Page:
This second installment about installation of the new Apache 2.2.4 and it's configuration for production use with Ruby on Rails and Java. This installment discusses installation of Mongrel and it builds on installation of apache.
Install mongrel and its supporting software. Make sure when prompted you select the most recent, non mswin32 option.
sudo gem install daemons gem_plugin mongrel mongrel_cluster --include-dependencies
Set up mongrel cluster
When deploying a mongrel cluster, none of the mongrel servers will be listening on a privileged port. This means that you don't have to run mongrel as root. I usually use just my normal non-root user to run the mongrel cluster. It also helps to avoid problems with file permissions.
For the purpose of this example we will just use a freshly minted rails app. You can adjust these instructions to work with your app, wherever you may have placed it. I usually put all the applications in /home/peter/rails/. So lets go set up our app and test that mongrel will serve it:
mkdir -p /home/peter/rails/mediacom/releases/ cd /home/peter/rails/mediacom/releases/ rails 1 cd ../ ln -s current releases/1 cd current mongrel_rails start
You should now be able to see your application at http://host:3000/. If you can, you are good to go. Hit CTRL+C to stop the mongrel server. At a minimum the log directory of your app has to be writable by the peter user:
sudo chown -R peter:peter /home/peter/rails/mediacom/
With mongrel working and our webapp directory prepared we can proceed with the mongrel_cluster configuration step:
sudo mongrel_rails cluster::configure -e production \ -p 8000 -N 3 -c /home/peter/rails/mediacom/current -a 127.0.0.1 \ --user peter --group peter
This will write a configuration file in config/mongrel_cluster.yml. We have setup to run our cluster in production mode as the user mongrel and will start 3 mongrel servers listening on ports 8000, 8001, and 8002. Now, lets do a quick test of what we have setup so far:
sudo mongrel_rails cluster::start
Checking our host on ports 8000, 8001, and 8002 we should now be able to see our test application. We can stop all of those mongrels with
sudo mongrel_rails cluster::stop.
On Boot Initialization Setup
At this point, mongrel and mongrel_cluster are setup and working with our sample webapp. Ultimately, we want this cluster to start on boot. Fortunately, mongrel_cluster comes with an init script that we can just drop into place. All we need to do is put the configuration files in /etc/mongrel_cluster and take care of a few system tasks:
sudo mkdir /etc/mongrel_cluster sudo ln -s /home/peter/rails/mediacom/current/config/mongrel_cluster.yml \ /etc/mongrel_cluster/testapp.yml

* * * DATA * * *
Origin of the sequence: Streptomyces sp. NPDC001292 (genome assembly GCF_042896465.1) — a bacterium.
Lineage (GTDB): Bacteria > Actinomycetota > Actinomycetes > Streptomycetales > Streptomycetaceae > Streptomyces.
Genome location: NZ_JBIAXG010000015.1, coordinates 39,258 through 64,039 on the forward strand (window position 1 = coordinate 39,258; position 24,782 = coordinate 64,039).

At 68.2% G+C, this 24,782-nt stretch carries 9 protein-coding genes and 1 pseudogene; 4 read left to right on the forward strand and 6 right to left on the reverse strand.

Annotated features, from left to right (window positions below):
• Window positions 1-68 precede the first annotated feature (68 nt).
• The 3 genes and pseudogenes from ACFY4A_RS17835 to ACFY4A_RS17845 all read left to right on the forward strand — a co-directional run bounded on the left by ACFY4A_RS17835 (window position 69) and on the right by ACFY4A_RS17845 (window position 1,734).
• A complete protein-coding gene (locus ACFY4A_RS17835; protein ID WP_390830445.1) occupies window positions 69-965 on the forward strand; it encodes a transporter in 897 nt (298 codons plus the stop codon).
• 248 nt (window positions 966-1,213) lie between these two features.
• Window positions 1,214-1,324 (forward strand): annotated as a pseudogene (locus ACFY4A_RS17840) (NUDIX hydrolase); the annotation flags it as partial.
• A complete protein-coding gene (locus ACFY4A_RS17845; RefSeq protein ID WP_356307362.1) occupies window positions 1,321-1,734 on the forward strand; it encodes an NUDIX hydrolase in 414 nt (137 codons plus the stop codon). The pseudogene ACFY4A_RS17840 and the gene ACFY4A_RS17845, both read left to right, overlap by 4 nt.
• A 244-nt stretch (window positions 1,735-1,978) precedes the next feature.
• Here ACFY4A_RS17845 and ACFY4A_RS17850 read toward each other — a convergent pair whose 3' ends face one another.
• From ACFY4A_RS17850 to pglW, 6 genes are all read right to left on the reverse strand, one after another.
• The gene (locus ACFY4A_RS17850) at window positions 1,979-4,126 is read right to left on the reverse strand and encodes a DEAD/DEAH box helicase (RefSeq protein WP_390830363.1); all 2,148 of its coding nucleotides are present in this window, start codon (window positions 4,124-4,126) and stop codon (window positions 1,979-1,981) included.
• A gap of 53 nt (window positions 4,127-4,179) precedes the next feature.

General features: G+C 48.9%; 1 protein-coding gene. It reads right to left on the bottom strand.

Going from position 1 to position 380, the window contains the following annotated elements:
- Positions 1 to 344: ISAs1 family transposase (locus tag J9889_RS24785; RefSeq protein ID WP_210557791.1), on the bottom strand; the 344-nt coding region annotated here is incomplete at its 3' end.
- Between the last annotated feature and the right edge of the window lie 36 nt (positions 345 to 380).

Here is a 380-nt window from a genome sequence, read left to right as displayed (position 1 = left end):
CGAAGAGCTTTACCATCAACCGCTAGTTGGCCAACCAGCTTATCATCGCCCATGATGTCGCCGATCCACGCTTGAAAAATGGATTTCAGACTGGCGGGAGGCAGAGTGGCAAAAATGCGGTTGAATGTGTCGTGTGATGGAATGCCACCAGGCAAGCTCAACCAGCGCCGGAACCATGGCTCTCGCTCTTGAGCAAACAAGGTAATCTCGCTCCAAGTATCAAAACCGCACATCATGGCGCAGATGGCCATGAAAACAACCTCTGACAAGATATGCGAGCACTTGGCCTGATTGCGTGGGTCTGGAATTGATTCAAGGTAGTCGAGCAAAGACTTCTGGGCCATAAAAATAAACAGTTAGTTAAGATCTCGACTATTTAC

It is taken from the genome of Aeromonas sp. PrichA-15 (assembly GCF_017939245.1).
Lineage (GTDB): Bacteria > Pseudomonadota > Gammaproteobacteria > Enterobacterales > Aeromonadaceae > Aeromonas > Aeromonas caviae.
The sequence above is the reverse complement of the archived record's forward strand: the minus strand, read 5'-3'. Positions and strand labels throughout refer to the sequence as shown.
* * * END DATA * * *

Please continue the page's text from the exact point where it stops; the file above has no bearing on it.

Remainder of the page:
The following step needs to be done only once and ofcourse you mongrel_cluster version may vary:
sudo cp \ /usr/lib/ruby/gems/1.8/gems/mongrel_cluster-0.2.1/resources/mongrel_cluster \ /etc/init.d/ sudo chmod +x /etc/init.d/mongrel_cluster
Now we have a typical System V init script that will launch our mongrel cluster. Actually, this script will launch any cluster that has a configuration file in /etc/mongrel_cluster/. So when we run /etc/init.d/mongrel_cluster start it will start all clusters. Likewise for stop and restart. To install the script use:
sudo /usr/sbin/update-rc.d -f mongrel_cluster defaults
Change the shebang line (the first line) of the mongrel_cluster_ctl to:
Probably the most difficult part. As the apache was compiled from source the configuration files are located quite nonstandardly under /usr/local/apache/conf. As I use the apache for hosting multiple applications (I really wonder how many mongrel instances can such slice host sustain :-) I create a separate folder for configuration files for each of them. This example uses mediacom application and will be accessible from virtual domain mediacom.nextlogic.net. Of course when setting up another application instead of mediacom in files and folder names use the appropriate name :-)
1) Create folder for configuration files
mkdir /usr/local/apache/conf/mediacom.conf cd /usr/local/apache/conf/mediacom.conf
2) Create file mediacom.common
ServerName mediacom.nextlogic.net DocumentRoot /home/peter/rails/mediacom/current/public
3) Create mediacom.conf
Include conf/mediacom.conf/mediacom.common # This is required to convince Rails (via mod_proxy_balancer) that we're # actually using HTTPS. RequestHeader set X_FORWARDED_PROTO 'https' ErrorLog logs/mediacom_errors_log CustomLog logs/mediacom_log combined
4) Create mediacom.proxy_cluster.conf
BalancerMember http://127.0.0.1:8000 BalancerMember http://127.0.0.1:8001 BalancerMember http://127.0.0.1:8002
Note; Of course the port numbers will differ (based on whatever you configured when setting up mongrel cluster.
5) Create mediacom.proxy_frontend.conf
SetHandler balancer-manager Deny from all Allow from peter.dyndns.org
Note Of course the port number will have to be unique on the server. Allow access from your current location (or whatever the location you will need the access from)
6) Inform httpd.conf about your configuration files At the following to the very bottom of /usr/local/apache/conf/httpd.conf
7) Restart apache and you should be good to go. Of course, you will have to make sure that the virtual host subdomain actually points to the server (i.e. that mediacom.nextlogic.net will actually point to your server - for testing just make an entry in /etc/hosts)
/usr/local/apache/bin/apachectl stop /usr/local/apache/bin/apachectl start
8) Go to http://mediacom.nextlogic.net and you should be able to see your app :-)